Qwinn blinked. "I think maybe I'm tired. Or crazy. Or just hungry." Boldly, he poked Kenny's arm, and felt the sleeve of the man's hockey sweater, and flesh and bone underneath. "Well…you're solid…but…well, how old are you? You look like one of those pictures of hockey players from like a hundred years ago. Like the ones on the walls at the Hockey Hall of Fame."

Kenny was quiet for a moment as they walked out to the ice. The huge wooden rink was mostly dark, and silent, but Qwinn wasn't scared. It felt familiar, in a way. Their footsteps echoed slightly. "Hockey Hall of Fame, eh?" He laughed again. "That's a good one. Well…what year is this, Qwinn?"


Kenny whistled, then gave Qwinn a crooked smile. "Twenty-fifteen…well, I'm plenty old, all right. Here. Let's see what kind of a shot you've got." He handed Qwinn his hockey stick – an ancient thing, made of wood and faded lettering, but surprisingly still strong and supple – and kicked a few chipped pucks toward the boy. Qwinn hadn't taken shots in a couple of years, but he was surprised at how quickly the skill returned. He'd always had a good one-timer.

For what seemed to be hours but was probably less than that, they kicked pucks around, took shots (Kenny had found another of the strange wooden sticks that he seemed to prefer) and practised passing. Qwinn slipped a few times and fell flat on his back, and every time, a laughing Kenny would haul him upright by the front of his hoodie. "Wear skates next time, kid!"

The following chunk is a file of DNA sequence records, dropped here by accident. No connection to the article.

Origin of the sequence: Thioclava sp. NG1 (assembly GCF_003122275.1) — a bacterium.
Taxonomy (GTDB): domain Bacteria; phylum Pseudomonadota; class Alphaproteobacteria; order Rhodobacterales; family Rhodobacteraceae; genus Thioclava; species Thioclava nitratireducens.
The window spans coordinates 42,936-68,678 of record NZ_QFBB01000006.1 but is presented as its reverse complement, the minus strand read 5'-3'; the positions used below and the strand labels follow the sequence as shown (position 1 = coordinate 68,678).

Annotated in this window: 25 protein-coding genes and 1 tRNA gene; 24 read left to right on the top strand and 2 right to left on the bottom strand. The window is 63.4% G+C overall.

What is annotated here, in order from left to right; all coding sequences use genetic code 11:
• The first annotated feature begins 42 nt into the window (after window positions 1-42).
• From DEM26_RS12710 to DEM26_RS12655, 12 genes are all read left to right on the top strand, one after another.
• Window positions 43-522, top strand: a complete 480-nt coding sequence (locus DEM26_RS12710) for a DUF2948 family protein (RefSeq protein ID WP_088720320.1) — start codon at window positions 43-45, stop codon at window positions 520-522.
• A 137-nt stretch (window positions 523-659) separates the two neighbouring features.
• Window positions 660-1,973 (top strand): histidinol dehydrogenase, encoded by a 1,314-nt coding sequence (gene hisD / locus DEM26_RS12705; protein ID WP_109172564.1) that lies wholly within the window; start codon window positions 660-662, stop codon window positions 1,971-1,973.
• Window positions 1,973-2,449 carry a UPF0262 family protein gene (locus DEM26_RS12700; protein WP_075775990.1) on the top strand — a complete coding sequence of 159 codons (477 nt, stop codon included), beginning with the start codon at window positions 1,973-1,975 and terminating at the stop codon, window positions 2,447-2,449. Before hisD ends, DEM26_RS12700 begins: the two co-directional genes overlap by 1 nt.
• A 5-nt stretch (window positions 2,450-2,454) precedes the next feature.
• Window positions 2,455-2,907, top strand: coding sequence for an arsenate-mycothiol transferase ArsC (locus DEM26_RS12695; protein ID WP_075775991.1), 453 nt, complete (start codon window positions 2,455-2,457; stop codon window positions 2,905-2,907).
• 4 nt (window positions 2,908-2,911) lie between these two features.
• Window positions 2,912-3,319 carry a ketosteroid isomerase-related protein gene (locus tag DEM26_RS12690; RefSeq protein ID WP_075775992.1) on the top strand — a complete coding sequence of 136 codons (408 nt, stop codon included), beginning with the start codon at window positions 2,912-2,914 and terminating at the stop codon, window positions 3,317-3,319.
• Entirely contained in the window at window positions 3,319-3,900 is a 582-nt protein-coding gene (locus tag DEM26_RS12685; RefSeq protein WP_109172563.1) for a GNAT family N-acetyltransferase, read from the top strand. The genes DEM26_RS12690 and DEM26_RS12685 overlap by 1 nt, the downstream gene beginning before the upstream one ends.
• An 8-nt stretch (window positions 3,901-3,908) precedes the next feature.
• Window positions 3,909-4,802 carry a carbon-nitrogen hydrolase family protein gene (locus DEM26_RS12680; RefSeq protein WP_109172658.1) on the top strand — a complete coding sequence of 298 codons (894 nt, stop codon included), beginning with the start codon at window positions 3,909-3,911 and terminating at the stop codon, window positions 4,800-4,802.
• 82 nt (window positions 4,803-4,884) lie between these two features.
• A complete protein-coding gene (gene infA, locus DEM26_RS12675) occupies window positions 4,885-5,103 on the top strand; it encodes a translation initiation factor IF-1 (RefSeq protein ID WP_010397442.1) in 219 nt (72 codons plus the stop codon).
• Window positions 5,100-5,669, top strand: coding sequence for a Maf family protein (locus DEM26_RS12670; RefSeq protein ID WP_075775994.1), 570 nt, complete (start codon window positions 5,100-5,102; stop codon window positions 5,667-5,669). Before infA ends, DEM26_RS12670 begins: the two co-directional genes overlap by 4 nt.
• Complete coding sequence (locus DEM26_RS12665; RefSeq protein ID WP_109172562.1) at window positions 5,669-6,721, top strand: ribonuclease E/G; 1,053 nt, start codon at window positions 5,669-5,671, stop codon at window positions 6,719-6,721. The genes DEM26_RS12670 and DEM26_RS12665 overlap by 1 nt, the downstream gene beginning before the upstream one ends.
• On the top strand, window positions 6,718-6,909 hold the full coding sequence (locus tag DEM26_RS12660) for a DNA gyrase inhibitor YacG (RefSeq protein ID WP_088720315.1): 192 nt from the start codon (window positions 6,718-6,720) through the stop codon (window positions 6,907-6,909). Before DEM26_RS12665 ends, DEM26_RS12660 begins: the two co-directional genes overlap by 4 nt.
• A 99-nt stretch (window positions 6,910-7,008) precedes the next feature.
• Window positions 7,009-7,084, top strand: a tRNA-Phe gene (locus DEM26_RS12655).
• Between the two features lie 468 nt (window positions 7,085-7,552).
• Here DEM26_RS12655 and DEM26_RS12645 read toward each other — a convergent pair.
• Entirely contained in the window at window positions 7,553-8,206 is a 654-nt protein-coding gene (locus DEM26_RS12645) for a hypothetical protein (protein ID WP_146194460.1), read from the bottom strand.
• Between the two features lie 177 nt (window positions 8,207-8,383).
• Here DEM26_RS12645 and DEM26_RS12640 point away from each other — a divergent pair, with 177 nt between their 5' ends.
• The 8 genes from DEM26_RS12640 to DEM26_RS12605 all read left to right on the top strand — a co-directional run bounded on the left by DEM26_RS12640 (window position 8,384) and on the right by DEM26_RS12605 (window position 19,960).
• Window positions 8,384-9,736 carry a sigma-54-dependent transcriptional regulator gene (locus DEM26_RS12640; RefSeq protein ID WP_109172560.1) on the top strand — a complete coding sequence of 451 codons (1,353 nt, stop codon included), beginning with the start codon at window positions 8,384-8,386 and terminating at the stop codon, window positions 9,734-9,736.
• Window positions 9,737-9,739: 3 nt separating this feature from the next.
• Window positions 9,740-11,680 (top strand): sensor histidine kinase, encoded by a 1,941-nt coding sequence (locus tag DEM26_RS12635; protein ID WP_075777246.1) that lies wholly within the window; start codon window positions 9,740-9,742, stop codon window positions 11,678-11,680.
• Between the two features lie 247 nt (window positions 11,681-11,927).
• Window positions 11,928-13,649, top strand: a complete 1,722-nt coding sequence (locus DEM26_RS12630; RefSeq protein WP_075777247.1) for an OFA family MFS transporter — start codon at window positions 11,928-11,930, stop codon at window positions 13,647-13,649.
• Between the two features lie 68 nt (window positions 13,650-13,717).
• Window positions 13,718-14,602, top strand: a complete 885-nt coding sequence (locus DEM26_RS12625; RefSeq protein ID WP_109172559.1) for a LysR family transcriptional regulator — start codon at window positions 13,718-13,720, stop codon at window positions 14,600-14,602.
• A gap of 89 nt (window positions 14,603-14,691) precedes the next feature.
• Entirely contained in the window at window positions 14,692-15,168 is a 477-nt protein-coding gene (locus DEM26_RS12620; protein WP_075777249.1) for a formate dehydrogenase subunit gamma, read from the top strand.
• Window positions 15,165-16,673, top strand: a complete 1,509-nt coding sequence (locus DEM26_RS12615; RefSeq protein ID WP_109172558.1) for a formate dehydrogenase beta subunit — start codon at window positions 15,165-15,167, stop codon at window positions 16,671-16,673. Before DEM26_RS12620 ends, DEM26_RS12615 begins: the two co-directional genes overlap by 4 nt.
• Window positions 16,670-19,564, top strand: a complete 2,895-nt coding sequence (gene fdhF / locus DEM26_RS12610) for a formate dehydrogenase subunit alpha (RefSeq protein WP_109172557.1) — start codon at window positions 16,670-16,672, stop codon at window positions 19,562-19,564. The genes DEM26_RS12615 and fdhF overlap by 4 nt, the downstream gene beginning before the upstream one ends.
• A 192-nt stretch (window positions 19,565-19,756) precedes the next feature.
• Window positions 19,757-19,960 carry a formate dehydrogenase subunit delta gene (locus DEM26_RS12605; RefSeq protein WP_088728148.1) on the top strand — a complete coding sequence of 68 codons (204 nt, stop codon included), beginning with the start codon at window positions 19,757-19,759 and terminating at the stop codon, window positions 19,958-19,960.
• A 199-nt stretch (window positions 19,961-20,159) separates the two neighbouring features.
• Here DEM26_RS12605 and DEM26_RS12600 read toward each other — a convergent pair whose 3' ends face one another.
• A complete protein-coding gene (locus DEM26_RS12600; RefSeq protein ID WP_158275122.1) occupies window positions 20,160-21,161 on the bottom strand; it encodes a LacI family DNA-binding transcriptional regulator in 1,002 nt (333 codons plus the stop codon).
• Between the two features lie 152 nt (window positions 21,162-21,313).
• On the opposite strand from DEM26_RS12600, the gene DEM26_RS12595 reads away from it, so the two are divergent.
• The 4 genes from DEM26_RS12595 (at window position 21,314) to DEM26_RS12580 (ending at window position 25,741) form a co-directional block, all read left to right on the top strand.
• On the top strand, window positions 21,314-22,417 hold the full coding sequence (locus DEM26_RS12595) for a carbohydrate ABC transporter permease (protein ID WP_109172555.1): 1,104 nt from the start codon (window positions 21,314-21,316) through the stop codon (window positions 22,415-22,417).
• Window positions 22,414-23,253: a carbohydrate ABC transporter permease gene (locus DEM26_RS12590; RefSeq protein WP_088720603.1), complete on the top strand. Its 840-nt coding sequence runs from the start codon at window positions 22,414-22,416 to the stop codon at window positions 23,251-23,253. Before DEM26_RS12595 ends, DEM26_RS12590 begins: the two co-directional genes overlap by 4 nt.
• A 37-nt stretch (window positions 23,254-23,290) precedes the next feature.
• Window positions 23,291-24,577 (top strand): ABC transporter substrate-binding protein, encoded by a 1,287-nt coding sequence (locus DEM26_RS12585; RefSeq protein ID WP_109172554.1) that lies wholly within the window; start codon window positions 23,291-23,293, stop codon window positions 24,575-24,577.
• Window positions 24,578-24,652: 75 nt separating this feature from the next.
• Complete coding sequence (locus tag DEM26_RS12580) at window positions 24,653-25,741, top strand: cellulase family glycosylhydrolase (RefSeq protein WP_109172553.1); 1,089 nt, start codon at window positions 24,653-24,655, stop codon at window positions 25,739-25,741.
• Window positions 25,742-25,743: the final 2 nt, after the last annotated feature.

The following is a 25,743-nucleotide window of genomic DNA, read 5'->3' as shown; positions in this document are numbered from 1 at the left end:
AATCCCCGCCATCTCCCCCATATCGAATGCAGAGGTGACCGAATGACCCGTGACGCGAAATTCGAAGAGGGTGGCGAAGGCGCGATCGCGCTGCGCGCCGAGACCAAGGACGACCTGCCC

Qwinn grinned back. He definitely liked this strange man, ghost or no ghost, and found it easy to talk to him. It felt good to have someone to talk to. "Don't got any skates," he replied. "I outgrew them a couple of years ago."

Kenny stopped laughing, shook his head, and eyed him appraisingly. "You're good with the puck. A bit small for your age, but if you work hard, you might be able to make a go of it. Small's not the problem some people think. Look at me, I did ok. Heck, look at that Marty St. Louis fella."

"He's awesome! One of my favourites!"

"Mine, too. And kid, gear's not a problem, not if you've got the heart for the game. And I think you do."

"Kenny, I haven't skated in two years."

Kenny nodded, leaning on his stick Ken Dryden-style. "You watch hockey?"

"When I can." Which hadn't been lately. He never got to watch what he wanted on tv at home.

"Know the Oilers?"

"Well, of course."

"That Nugent-Hopkins kid?"

"Yeah, he's great!"

"He went a spell without playing hockey. Parents couldn't afford it."

"Really?" Qwinn couldn't believe this. He thought Nugent-Hopkins was one of the best young players in the league.

"So he practised as best he could in his driveway. He's got a lot of heart. I saw that story on the tv in Jack's office here." Kenny was silent for a moment, staring off into space. Qwinn wondered what he was thinking about, and with sudden insight, realized that it wasn't 'what', but more of a question of 'when'.

"Qwinn," he finally said, "Life is what you make of it. Work with what you've got. You don't want to be one of those miserable types who grouse about what they could have done, what they could have been. Do the best you can with what you've got. That's what I did. I wasn't great, but I did my best. I'll always have that." He smiled, a distant little smile, and again, Qwinn got the feeling that Kenny was not really alive, at least not in any way that Qwinn knew. He felt comfortable enough now, however, to ask him about it again.

"Are you a ghost, Kenny? Like, seriously?"

Kenny chuckled and patted Qwinn on the shoulder. His touch felt solid…but not. "It's getting late. You should go home. Come back tomorrow and see Jack, the rink manager. Tell him you want to play. He'll help you out with gear and stuff."